“Knowledge is Power” with Aprill Allen and Damian Reed
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The seventeenth release of Support Heroes by Kaizo featured Aprill Allen- Knowledge Management Consultant at Knowledge Bird & General Partner of Tractor Ventures, and Damian Reed- Customer Success & Support Manager at Teamgage.
In this episode, Aprill Allen and Damian Reed share their experience building and applying knowledge management in support. Both having experience in enterprise organisations as well as startups, the Aussie duo compare and contrast knowledge management in small and large organisations, and share lessons learned from both perspectives. Tune in for actionable advice to benefit employee engagement, customer satisfaction, ticket volume and more.
1. Keep it short and sweet, do it now and own it as a team
2. Investments into knowledge garner immediate value in multiple places
Keep it short and sweet, do it now and own it as a team
D: “Just start with something. Don’t wait for it to be perfect…You just need to start thinking about how to build something”
There’s no right or wrong time to start building out a knowledge base in support but the best time to start, is right now.
D: “When we’re writing documents, sometimes we’re too thorough. We’re too detailed. I think you need to take a step back from that- just capture the key points and make it light to start with”
Getting things done as briefly and simply as possible makes articles easy to read but also ready to get done in the moment- when it’s easiest to recall exactly what happened. Aprill calls this “Acting at the speed of conversation”.
This essentially entails capturing what occurred and outlining the solution in a few simple bullet points at the time that the ticket or solution was found.
A: “Then we can publish that to our internal knowledge base so other team members can use it straight away. That’s where you immediately get a return on investing that little bit of time to create a knowledge article”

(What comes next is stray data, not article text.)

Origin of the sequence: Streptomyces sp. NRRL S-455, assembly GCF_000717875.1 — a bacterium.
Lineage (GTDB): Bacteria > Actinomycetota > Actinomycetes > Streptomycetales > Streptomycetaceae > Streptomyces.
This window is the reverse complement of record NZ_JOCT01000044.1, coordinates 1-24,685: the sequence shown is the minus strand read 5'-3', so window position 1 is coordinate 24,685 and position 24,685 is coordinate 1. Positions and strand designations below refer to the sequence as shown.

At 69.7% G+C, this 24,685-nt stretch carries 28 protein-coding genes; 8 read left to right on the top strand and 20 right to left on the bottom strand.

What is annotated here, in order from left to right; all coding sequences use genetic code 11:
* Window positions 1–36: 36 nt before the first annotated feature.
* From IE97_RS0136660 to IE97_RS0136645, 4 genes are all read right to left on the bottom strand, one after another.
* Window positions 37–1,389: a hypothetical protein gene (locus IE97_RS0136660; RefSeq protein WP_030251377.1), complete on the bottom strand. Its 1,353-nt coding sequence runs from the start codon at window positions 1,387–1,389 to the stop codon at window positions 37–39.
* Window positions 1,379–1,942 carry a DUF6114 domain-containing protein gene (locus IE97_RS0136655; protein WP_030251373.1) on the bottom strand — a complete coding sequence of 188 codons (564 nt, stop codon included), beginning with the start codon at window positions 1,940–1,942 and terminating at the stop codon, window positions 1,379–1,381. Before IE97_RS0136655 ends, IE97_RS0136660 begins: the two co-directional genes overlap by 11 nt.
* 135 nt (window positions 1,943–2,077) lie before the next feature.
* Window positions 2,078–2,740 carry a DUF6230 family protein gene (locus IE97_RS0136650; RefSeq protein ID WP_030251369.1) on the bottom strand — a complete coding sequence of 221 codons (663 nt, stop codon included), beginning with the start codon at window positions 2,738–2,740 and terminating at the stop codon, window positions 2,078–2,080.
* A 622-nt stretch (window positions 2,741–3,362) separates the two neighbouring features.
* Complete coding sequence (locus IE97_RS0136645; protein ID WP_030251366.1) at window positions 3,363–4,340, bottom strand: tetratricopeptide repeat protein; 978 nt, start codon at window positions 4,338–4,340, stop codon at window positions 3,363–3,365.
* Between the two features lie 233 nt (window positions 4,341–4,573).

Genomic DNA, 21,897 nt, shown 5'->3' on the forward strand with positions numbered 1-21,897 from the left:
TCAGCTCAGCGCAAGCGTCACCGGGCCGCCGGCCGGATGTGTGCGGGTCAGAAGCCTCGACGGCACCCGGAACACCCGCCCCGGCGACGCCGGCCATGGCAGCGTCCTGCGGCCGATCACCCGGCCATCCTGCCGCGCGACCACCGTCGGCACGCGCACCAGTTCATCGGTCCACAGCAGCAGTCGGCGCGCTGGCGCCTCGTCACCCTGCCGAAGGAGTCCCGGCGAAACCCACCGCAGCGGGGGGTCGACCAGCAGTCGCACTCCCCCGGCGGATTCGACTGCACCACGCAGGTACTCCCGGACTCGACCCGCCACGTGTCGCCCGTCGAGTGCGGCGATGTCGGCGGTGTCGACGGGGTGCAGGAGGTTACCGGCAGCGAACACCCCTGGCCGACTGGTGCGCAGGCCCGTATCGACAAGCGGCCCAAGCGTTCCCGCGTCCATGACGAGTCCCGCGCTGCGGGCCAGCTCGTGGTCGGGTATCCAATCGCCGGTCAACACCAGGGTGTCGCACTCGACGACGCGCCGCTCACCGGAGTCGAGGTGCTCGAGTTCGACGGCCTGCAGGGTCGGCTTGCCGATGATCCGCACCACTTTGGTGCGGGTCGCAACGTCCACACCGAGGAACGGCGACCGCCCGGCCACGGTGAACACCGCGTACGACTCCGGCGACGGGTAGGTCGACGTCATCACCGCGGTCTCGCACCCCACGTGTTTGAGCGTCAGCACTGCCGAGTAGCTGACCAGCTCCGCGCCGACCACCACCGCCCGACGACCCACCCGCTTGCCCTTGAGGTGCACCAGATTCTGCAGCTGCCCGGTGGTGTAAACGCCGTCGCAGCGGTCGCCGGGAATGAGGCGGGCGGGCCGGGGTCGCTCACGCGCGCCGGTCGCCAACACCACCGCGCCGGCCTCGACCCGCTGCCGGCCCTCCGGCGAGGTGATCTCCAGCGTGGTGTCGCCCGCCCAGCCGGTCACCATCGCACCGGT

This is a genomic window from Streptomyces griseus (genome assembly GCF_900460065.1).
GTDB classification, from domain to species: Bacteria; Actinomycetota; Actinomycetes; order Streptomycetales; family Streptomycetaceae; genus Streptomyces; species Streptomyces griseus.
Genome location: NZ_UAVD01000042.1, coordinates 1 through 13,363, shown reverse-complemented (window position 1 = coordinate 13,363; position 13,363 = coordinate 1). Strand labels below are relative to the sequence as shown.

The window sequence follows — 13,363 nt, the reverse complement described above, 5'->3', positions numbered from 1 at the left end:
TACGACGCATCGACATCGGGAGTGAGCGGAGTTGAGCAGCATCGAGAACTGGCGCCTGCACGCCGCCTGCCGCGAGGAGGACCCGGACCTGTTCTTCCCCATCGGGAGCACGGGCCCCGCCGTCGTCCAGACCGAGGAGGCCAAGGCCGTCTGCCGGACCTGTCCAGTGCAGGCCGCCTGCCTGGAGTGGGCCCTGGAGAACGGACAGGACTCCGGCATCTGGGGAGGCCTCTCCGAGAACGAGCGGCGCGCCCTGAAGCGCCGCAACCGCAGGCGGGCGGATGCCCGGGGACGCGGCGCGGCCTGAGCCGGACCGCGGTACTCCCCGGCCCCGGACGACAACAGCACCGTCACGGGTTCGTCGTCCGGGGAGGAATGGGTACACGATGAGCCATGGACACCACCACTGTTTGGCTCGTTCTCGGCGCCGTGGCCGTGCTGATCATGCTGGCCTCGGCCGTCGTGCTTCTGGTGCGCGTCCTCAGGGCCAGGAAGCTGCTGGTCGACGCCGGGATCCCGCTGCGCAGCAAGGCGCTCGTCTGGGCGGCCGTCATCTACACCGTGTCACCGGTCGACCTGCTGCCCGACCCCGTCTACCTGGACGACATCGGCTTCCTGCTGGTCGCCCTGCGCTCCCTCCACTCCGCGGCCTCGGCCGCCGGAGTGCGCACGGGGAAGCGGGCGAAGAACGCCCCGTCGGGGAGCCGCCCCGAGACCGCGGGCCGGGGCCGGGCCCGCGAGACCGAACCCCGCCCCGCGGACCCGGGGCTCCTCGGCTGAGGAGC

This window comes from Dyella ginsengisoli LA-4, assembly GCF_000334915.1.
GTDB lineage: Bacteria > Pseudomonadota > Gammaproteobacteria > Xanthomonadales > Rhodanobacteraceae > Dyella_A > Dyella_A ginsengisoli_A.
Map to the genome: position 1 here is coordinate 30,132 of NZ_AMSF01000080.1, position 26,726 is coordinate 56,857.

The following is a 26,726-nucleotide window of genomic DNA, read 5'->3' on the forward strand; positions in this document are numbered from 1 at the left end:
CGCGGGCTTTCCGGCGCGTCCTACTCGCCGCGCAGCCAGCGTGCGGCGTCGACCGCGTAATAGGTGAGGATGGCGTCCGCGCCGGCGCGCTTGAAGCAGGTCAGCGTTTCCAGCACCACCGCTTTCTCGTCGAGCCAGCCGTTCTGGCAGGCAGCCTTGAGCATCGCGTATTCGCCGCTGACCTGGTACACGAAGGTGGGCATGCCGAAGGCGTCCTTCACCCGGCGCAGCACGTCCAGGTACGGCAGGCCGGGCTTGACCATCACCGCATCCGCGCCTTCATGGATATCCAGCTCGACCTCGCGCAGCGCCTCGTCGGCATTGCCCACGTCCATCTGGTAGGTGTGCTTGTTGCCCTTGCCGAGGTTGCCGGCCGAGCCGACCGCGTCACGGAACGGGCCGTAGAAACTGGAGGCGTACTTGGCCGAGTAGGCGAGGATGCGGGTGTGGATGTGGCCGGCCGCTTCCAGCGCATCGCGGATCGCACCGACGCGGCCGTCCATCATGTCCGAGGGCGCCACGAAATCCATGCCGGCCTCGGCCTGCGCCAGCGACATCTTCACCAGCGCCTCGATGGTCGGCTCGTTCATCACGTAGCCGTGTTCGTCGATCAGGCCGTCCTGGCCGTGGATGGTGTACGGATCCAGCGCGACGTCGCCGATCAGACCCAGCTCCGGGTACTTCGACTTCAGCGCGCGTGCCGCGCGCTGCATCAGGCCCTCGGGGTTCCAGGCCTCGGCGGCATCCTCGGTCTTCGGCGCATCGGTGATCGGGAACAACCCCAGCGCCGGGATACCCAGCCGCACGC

The reason for keeping it short is not only to allow articles to be drawn up immediately after encountering a ticket but also because those articles have an expiration date…
A: “The nature of support articles are that they’re transient most of the time”
A: “You’re going to get a lot of hits on that article for a period of time and then you won’t need it anymore”
So don’t sweat the small stuff! Invest time into detail relative to how long articles will be useful. Don’t lose time working on something that will be obsolete in a few weeks.
A: “Embracing knowledge as an asset and using it to solve problems is something the team needs to own.”
A: “Instead it being an additional piece of work that we punt down the line… leadership needs to set the expectation that this [knowledge work] has to happen and the reason is that [the knowledge work] enables us to hit our strategic outcomes”
It’s a team effort. Getting it done involves everyone taking responsibility to quickly write up their lessons learned but by doing so, you can have a functional knowledge base in a few days or weeks.
Investments into knowledge garner immediate value in multiple places
A knowledge base can benefit both customers and the department by preventing tickets before they happen. This is otherwise known as proactive support.
D: “If we can answer [customer queries] with a knowledge base without [customers] creating a support ticket through our system, we can do more things with the same amount of resources”
It can benefit employee engagement and prevent churn which is a huge challenge in the support industry.
D: “Having the right tools and the right resources [available] at the right time, is one of the key pillars of great employee engagement”
But the benefits aren’t just felt in support. Making the knowledge housed in support available to other parts of the business benefits everyone and solidifies the department as a value centre.
D: “I’m not writing knowledge for me. I’m writing it for the person who’s going to do my role, for the customer or for a salesperson who needs some information about the product”